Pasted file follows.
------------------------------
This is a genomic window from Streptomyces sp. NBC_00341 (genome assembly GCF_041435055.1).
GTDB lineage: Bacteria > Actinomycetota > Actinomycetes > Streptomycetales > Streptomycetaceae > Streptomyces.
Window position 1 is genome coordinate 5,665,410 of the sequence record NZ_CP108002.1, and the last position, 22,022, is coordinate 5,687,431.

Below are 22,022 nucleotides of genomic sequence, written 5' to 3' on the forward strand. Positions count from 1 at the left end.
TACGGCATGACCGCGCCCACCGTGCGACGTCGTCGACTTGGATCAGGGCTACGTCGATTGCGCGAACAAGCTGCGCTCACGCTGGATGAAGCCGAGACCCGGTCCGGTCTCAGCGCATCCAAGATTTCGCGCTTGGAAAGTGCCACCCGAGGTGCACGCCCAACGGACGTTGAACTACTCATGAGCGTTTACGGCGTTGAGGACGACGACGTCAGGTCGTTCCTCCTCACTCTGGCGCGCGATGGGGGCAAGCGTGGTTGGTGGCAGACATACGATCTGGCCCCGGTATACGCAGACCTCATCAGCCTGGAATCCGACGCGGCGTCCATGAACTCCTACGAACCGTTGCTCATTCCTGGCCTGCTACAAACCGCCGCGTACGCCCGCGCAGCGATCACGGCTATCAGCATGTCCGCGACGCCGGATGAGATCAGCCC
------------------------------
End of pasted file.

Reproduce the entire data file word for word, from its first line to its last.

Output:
This is a genomic window from Streptomyces sp. NBC_00341 (genome assembly GCF_041435055.1).
GTDB lineage: Bacteria > Actinomycetota > Actinomycetes > Streptomycetales > Streptomycetaceae > Streptomyces.
Window position 1 is genome coordinate 5,665,410 of the sequence record NZ_CP108002.1, and the last position, 22,022, is coordinate 5,687,431.

Below are 22,022 nucleotides of genomic sequence, written 5' to 3' on the forward strand. Positions count from 1 at the left end.
TACGGCATGACCGCGCCCACCGTGCGACGTCGTCGACTTGGATCAGGGCTACGTCGATTGCGCGAACAAGCTGCGCTCACGCTGGATGAAGCCGAGACCCGGTCCGGTCTCAGCGCATCCAAGATTTCGCGCTTGGAAAGTGCCACCCGAGGTGCACGCCCAACGGACGTTGAACTACTCATGAGCGTTTACGGCGTTGAGGACGACGACGTCAGGTCGTTCCTCCTCACTCTGGCGCGCGATGGGGGCAAGCGTGGTTGGTGGCAGACATACGATCTGGCCCCGGTATACGCAGACCTCATCAGCCTGGAATCCGACGCGGCGTCCATGAACTCCTACGAACCGTTGCTCATTCCTGGCCTGCTACAAACCGCCGCGTACGCCCGCGCAGCGATCACGGCTATCAGCATGTCCGCGACGCCGGATGAGATCAGCCC